Before coming to Bhopal I couldn’t think of a good reason for a tourist to put this destination on the list. It’s the city of lakes yes, but these two man-made ‘pools’ are hardly natural wonders to make a detour for. But after having spent two weeks there to cover the 30-year anniversary of the Bhopal gas disaster, I find myself seriously considering going back in the near future. Just to be a tourist this time and not work. For most people Bhopal will always be connected to the gas disaster of December 3th 1984. It’s true that the disaster has left deep marks on the city and continuously effects the people that live there. If you do decided to visit the city, I would say you owe it to the victims to show interest in this side of its history too. Bhopal gas disaster museum. Getting a look into what really happened that night and the many years that followed has become easier since a few days. The Bhopal Holocaust museum was opened on the …

Long layover? Take a Free tour of Istanbul with Turkish Airlines

Let’s start off by saying that I totally understand that this tour is made available to pimp up your experience of flying with Turkish Airlines. I’m also fully aware of the fact that it’s a teaser trip to get you to come back to Istanbul using for mentioned airline company again. And yes, I don’t know how they do it because it was the cheapest ticket I could get, although free you probably pay for the tour anyway.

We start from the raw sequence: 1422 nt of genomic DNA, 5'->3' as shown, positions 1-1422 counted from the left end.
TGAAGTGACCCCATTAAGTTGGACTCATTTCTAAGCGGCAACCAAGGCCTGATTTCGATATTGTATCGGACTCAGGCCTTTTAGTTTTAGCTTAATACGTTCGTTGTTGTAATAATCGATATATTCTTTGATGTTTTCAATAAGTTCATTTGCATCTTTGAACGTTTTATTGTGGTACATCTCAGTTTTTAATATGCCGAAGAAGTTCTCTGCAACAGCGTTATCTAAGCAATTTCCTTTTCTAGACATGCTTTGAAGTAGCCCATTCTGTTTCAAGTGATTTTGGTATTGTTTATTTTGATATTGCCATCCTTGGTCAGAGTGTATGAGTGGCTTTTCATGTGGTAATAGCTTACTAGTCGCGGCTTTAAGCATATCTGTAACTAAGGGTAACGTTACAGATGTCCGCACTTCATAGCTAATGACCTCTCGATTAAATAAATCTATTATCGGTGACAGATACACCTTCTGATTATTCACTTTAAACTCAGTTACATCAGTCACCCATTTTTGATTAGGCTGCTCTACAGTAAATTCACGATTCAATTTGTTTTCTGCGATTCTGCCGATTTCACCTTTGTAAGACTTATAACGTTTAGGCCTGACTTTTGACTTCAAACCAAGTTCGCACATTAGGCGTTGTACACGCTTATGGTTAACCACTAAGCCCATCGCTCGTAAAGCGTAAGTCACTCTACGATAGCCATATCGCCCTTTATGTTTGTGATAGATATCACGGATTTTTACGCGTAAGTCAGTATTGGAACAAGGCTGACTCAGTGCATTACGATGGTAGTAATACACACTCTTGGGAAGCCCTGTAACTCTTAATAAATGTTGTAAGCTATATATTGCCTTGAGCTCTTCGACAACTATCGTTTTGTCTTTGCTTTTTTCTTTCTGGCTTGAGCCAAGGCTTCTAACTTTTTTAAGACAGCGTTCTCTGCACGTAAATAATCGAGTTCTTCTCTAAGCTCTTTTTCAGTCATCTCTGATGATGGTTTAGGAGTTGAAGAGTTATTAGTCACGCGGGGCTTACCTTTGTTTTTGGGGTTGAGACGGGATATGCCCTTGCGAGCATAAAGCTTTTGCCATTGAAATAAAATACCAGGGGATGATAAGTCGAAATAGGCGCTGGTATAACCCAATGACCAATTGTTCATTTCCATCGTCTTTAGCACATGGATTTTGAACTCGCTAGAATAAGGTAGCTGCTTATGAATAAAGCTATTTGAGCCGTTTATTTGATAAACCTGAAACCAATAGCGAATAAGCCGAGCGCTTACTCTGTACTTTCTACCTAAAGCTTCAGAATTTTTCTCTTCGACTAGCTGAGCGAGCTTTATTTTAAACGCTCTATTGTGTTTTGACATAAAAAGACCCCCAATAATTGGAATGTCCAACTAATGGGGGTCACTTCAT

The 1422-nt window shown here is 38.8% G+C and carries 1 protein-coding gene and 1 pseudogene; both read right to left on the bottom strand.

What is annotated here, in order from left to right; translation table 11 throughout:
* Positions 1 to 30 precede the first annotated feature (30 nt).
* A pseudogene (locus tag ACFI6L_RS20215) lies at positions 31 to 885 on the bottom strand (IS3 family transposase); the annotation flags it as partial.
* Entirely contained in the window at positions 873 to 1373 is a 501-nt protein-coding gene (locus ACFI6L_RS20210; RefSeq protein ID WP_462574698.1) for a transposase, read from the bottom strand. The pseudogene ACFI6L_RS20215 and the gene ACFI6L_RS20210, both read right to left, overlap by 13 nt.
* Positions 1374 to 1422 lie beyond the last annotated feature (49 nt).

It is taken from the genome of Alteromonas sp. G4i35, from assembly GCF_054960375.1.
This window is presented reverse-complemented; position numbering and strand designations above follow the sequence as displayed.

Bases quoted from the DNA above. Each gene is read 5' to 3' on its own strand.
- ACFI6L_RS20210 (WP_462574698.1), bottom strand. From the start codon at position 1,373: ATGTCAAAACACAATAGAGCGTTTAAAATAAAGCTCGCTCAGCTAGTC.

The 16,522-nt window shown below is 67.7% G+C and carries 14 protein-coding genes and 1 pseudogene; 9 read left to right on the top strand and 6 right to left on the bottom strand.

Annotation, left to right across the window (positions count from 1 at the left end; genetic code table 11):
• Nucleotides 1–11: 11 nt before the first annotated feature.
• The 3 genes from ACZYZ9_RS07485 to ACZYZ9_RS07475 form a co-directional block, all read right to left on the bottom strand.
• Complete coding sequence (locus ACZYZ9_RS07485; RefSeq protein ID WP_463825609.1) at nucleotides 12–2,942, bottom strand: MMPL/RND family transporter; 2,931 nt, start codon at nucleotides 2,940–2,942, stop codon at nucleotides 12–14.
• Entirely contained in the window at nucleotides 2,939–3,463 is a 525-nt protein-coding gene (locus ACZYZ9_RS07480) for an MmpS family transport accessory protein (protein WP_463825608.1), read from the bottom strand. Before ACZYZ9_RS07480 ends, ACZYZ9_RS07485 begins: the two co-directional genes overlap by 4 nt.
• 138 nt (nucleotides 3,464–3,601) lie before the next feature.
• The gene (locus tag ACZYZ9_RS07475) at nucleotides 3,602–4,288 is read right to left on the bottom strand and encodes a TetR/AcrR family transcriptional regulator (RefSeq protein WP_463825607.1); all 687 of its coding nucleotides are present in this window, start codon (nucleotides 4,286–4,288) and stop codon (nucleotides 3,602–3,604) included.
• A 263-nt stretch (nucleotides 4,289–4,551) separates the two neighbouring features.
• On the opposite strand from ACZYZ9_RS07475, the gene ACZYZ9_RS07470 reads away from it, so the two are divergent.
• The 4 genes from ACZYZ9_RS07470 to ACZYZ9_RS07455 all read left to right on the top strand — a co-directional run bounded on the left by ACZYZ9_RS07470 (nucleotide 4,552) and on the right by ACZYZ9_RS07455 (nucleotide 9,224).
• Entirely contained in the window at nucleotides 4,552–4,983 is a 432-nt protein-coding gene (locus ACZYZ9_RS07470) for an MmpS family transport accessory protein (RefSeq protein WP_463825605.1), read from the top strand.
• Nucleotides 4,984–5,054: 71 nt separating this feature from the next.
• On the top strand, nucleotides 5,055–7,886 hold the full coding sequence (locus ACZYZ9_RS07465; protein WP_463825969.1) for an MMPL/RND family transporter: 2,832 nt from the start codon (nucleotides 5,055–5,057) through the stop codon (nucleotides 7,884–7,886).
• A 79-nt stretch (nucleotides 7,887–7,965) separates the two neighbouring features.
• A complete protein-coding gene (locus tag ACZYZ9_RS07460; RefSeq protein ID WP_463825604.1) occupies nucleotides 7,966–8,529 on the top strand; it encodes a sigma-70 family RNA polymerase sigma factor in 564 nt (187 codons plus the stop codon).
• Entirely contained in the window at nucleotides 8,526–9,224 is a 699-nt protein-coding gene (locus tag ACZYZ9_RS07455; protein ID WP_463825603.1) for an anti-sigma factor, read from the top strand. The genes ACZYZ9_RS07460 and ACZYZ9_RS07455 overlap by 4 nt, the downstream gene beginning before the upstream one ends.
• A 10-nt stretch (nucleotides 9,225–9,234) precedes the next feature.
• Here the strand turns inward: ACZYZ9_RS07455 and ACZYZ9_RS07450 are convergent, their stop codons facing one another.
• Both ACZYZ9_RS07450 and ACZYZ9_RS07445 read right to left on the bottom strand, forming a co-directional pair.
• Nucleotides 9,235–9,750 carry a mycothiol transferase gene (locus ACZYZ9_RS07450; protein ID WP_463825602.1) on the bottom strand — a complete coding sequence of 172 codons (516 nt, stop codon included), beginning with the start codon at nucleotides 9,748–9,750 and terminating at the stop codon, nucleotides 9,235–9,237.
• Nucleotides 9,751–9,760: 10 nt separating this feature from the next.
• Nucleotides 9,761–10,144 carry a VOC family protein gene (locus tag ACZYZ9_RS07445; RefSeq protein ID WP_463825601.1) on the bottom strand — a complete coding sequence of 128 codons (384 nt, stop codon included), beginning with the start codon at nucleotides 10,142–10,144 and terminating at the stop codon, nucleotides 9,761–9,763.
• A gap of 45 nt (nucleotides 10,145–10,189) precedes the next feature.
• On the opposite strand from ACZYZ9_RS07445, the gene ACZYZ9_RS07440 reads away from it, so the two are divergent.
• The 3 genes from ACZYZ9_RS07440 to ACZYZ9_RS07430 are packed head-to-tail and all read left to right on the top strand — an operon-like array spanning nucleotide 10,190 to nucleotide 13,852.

The women-only travel industry works for India, but lets not copy it

New York is getting its first women-only taxi service this week. Female customers can now use an app to hire a taxi driven by a female. In New York City the taxis are called SheRides in other cities they use the name SheTaxi. Their drivers will have – very original – pink pashminas. In India we’re familiar with the women-only travel concept. We have female only taxis, separate ladies compartments on trains and the metro. On government busses the first rows of seats are reserved for women. For me it works well, I find traveling this way comfortable. Because we have more men out on the streets in India the general sections on the trains are extremely over crowed almost every hour of the day. For me choosing to ride in the women’s compartment isn’t always about being scared to get groped by a guy, but more about making sure that I get a seat. But I often wonder if always traveling in women’s compartments has made me more apprehensive of interacting with men when …